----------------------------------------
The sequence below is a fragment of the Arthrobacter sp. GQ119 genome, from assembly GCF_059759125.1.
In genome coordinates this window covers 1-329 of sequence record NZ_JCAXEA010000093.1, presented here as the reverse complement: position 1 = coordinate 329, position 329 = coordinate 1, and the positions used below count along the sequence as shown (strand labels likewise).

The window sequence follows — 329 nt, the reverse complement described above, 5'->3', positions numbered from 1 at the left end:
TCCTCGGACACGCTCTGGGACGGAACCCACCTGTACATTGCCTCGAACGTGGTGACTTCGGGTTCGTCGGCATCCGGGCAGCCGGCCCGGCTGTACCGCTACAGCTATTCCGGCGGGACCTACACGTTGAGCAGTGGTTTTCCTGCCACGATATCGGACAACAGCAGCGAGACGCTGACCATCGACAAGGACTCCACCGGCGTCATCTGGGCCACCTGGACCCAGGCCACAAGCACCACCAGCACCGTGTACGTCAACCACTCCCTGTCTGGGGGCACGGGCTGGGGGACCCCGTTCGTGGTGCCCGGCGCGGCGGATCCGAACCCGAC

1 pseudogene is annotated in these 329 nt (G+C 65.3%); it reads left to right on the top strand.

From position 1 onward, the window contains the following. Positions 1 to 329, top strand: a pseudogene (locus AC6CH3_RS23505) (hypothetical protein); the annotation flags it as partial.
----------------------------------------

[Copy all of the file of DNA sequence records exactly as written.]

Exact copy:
The sequence below is a fragment of the Arthrobacter sp. GQ119 genome, from assembly GCF_059759125.1.
In genome coordinates this window covers 1-329 of sequence record NZ_JCAXEA010000093.1, presented here as the reverse complement: position 1 = coordinate 329, position 329 = coordinate 1, and the positions used below count along the sequence as shown (strand labels likewise).

The window sequence follows — 329 nt, the reverse complement described above, 5'->3', positions numbered from 1 at the left end:
TCCTCGGACACGCTCTGGGACGGAACCCACCTGTACATTGCCTCGAACGTGGTGACTTCGGGTTCGTCGGCATCCGGGCAGCCGGCCCGGCTGTACCGCTACAGCTATTCCGGCGGGACCTACACGTTGAGCAGTGGTTTTCCTGCCACGATATCGGACAACAGCAGCGAGACGCTGACCATCGACAAGGACTCCACCGGCGTCATCTGGGCCACCTGGACCCAGGCCACAAGCACCACCAGCACCGTGTACGTCAACCACTCCCTGTCTGGGGGCACGGGCTGGGGGACCCCGTTCGTGGTGCCCGGCGCGGCGGATCCGAACCCGAC

1 pseudogene is annotated in these 329 nt (G+C 65.3%); it reads left to right on the top strand.

From position 1 onward, the window contains the following. Positions 1 to 329, top strand: a pseudogene (locus AC6CH3_RS23505) (hypothetical protein); the annotation flags it as partial.